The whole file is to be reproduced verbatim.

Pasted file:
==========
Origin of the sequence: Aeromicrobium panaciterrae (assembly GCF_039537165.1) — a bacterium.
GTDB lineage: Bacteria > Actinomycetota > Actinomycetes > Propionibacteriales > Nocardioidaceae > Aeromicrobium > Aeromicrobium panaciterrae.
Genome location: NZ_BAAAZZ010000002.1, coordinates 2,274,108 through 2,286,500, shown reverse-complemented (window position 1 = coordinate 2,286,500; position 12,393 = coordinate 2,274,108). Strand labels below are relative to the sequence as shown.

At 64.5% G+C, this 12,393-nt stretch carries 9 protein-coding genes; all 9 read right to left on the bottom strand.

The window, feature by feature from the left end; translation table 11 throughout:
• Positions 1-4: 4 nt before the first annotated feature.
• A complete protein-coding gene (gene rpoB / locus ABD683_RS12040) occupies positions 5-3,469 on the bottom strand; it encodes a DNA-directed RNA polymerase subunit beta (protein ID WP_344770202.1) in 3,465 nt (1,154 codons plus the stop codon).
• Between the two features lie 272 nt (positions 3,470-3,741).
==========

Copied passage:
Origin of the sequence: Aeromicrobium panaciterrae (assembly GCF_039537165.1) — a bacterium.
GTDB lineage: Bacteria > Actinomycetota > Actinomycetes > Propionibacteriales > Nocardioidaceae > Aeromicrobium > Aeromicrobium panaciterrae.
Genome location: NZ_BAAAZZ010000002.1, coordinates 2,274,108 through 2,286,500, shown reverse-complemented (window position 1 = coordinate 2,286,500; position 12,393 = coordinate 2,274,108). Strand labels below are relative to the sequence as shown.

At 64.5% G+C, this 12,393-nt stretch carries 9 protein-coding genes; all 9 read right to left on the bottom strand.

The window, feature by feature from the left end; translation table 11 throughout:
• Positions 1-4: 4 nt before the first annotated feature.
• A complete protein-coding gene (gene rpoB / locus ABD683_RS12040) occupies positions 5-3,469 on the bottom strand; it encodes a DNA-directed RNA polymerase subunit beta (protein ID WP_344770202.1) in 3,465 nt (1,154 codons plus the stop codon).
• Between the two features lie 272 nt (positions 3,470-3,741).